I was going through my e-mails for some information on atomic frequency standards, when I came across an e-mail that I had sent to Tom Van Baak in 2007 congratulating him for his family-friendly time dilation experiment. If you are not familiar with his work, I heartily recommend that you explore his precision-time-keeping webpage at LeapSecond.com.

Tom wanted to demonstrate Relativity to his children, so in September 2005 he loaded the family’s minivan with portable power supplies, monitoring equipment, and three HP 5071 cesium clocks. With his three kids and some camping gear in tow, he drove the winding roads spiraling up Washington’s Mt. Rainier and checked the family into a lodge 5,319 feet above sea level.

By keeping the clocks at altitude for a weekend they were able to detect and measure the effects of relativistic time dilation compared to atomic clocks they left at home. The amazing thing is that the experiment worked! The predicted and measured effect was just over 20 nanoseconds.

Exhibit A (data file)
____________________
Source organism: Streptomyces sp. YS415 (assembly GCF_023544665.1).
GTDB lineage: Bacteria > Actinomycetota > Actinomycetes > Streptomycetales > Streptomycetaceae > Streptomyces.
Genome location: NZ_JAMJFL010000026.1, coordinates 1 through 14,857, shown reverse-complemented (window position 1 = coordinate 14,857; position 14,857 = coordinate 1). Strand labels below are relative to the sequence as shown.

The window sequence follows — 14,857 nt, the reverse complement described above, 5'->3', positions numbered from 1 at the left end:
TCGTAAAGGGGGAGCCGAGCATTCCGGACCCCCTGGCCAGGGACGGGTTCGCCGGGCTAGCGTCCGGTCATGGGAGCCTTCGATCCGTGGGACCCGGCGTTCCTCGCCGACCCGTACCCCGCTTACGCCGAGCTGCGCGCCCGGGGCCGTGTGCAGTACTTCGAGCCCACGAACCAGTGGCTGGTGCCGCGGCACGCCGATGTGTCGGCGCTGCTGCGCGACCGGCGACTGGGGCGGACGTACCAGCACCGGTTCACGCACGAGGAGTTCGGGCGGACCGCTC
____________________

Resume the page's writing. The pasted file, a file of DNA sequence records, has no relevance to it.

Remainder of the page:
For more information, go to Tom’s excellent webpage “Project GREAT: General Relativity Einstein/Essen Anniversary Test – Clocks, Kids, and General Relativity on Mt Rainier”

Pie time’s diameter equals circumference. 1340 meters time’s 3.1415926535897932384626433832795 = 4209.7341558103229395399421335945 meters, kilometers 4.2097341558103229395399421335945

4.2097341558103229395399421335945 / 24 = 0.17540558982543012248083092223311 kph a little over 10th mile per hour.

I do not think what you measured was Relativistic time dilation.

Relative velocity is not the only way in which relativistic time dilation happens. In Tom’s experiment, a difference in gravitational potential causes time to pass at a different relative rate.

See: http://en.wikipedia.org/wiki/Gravitational_time_dilation